Canonical URL Tag
In early 2009, Google, Yahoo!, and Bing announced they are all supporting the URL canonical tag. Traditionally, search engines would see URLs like rootbeer.php?coupon=AW as a different page than simply rootbeer.php, even though these pages were serving the same content. The parameters being sent were used solely in the backend. While this made no difference to visitors to the page, it caused a duplicate content problem for webmasters.
This newly supported tag allows webmasters to tell the search engines that a duplicate page is occuring and specifies which is the "true" page.
Google has mentioned that the URL Canonical Tag is handled the same way as 301 redirects, making this a very SEO friendly method to convserve your PageRank and avoid duplicate content.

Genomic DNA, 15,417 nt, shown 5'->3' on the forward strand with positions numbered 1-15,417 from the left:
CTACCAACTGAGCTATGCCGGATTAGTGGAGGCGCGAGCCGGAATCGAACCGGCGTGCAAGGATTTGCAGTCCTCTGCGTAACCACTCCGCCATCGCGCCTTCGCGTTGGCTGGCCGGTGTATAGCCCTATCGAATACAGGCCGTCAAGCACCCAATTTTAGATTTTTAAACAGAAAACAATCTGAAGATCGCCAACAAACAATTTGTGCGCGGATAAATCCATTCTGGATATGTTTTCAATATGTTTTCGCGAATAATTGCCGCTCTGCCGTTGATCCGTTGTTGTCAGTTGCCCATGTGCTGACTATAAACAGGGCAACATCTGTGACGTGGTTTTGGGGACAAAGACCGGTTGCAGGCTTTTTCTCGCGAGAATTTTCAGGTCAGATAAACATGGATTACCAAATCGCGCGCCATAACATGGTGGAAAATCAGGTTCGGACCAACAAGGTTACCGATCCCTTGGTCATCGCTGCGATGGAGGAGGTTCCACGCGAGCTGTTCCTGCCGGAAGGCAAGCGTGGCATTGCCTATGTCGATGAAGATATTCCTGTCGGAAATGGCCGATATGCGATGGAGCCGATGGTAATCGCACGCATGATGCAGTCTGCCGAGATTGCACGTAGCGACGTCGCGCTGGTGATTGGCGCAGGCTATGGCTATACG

<link rel="canonical" href="http://www.domain.com/page.php" />
This code must be placed between the <head></head> tags.
When To Use It
If you are using an SSL certificate on your website, try using the URL canonical tag on pages which are OK to be accessed via HTTP.
If your website has results or product/article/item indexing which spans multiple pages using a "page" parameter, consider using the canonical tag when the parameter is set.
If you are sending parameters to pages which are not effecting the display on the front-end, implementing the URL canonical tag may be a good idea.
If yourdomain.com and yourdomain.com/index.php display the same thing, try adding the URL canonical tag to display when the index or default filename is in the URI
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